31. The observations made both in Gurdial Singh’s case (supra) and in Om Prakash’s case (supra) assign a great deal of importance to the right of a citizen to file objections under Section 5-A of the L.A. Act when his lands are being taken over under the provisions of the said Act. That in the said decisions, such right was elevated to the status of a fundamental right, is in itself sufficient to indicate that great care had to be taken by the authorities before resorting to Section 17(4) of the L.A. Act. and that they had to satisfy themselves that there was an urgency of such nature as indicated in Section 17(2) of the Act, which could brook no delay whatsoever.

32. Since Section 5-A of the L.A. Act had been dispensed with, the stage under Section 9 was arrived at within six months from the date of the notice issued under Section 4 and 17(2)(c) of the L.A. Act. While such notice was issued on 23rd November, 2005, the Award under Section 11 was made on 23rd May, 2006. During this period, the appellants filed a suit, and, thereafter, withdrew the same and filed a writ petition in an attempt to protect their constitutional right to the property. It cannot, therefore, be said that there was either any negligence or lapse or delay on the part of the appellants.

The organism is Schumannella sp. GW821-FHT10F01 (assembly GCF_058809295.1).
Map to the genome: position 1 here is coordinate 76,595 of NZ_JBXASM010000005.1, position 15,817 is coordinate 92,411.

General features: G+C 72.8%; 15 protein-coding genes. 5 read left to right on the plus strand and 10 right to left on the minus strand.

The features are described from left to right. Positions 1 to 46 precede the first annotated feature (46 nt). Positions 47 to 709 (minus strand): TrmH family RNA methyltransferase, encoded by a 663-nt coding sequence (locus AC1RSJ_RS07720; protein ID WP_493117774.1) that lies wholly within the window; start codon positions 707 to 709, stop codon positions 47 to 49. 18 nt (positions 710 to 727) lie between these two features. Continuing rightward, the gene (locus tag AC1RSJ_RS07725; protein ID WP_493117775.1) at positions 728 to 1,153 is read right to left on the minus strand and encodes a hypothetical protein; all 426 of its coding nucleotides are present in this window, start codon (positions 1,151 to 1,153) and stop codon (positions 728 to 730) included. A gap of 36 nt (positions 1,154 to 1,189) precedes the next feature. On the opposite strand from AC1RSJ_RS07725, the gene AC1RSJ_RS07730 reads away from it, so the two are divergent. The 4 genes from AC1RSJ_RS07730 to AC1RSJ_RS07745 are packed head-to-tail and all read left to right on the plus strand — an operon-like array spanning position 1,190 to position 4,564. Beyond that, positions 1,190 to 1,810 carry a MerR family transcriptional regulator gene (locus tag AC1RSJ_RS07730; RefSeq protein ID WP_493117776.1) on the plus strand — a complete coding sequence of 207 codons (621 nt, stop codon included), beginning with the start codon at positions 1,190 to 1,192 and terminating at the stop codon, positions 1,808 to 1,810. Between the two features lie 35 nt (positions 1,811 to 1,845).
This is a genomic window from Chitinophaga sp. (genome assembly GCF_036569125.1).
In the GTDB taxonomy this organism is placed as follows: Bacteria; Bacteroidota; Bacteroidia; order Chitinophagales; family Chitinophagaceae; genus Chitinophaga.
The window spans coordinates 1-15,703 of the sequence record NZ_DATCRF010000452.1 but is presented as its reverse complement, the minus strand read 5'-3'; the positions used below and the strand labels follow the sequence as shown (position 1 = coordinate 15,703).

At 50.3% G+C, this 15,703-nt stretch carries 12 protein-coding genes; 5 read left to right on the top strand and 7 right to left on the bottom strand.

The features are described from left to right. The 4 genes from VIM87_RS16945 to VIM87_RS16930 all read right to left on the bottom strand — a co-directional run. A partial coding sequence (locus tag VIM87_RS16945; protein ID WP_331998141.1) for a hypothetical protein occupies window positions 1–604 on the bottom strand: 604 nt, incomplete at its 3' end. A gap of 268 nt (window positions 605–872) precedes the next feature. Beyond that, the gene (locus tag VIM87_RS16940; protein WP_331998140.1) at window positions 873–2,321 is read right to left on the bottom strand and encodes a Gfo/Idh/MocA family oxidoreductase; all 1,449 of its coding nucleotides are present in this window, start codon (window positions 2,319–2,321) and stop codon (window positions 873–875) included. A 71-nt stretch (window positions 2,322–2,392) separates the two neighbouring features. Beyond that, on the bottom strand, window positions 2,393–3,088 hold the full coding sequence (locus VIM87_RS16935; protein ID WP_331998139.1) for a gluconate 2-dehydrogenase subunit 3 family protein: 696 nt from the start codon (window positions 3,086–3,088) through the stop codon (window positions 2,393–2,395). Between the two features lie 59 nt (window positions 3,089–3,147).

33. The only other aspect of the matter which requires consideration is whether the lands in question have already been utilized for the Sewage Treatment Plant. From the averments made and photographs which were brought to our notice, it appears that the site is still lying unutilized. In such circumstances, we consider it only proper that the appellants should get an opportunity to file their objections to the proposed acquisition under Section 5-A of the L.A. Act and the respondents would be at liberty to take consequential steps after disposal of the same.

31. He also relied upon the judgment in the case of Anand Singh Vs. State of UP reported in (2010) 11 SCC 242, wherein it is held as follows:

43. The exceptional and extraordinary power of doing away with an enquiry under Section 5A in a case where possession of the land is required urgently or in unforeseen emergency is provided in Section 17 of the Act. Such power is not a routine power and save circumstances warranting immediate possession it should not be lightly invoked. The guideline is inbuilt in Section 17 itself for exercise of the exceptional power in dispensing with enquiry under Section 5A. Exceptional the power, the more circumspect the government must be in its exercise. The government obviously, therefore, has to apply its mind before it dispenses with enquiry under Section 5A on the aspect whether the urgency is of such a nature that justifies elimination of summary enquiry under Section 5A.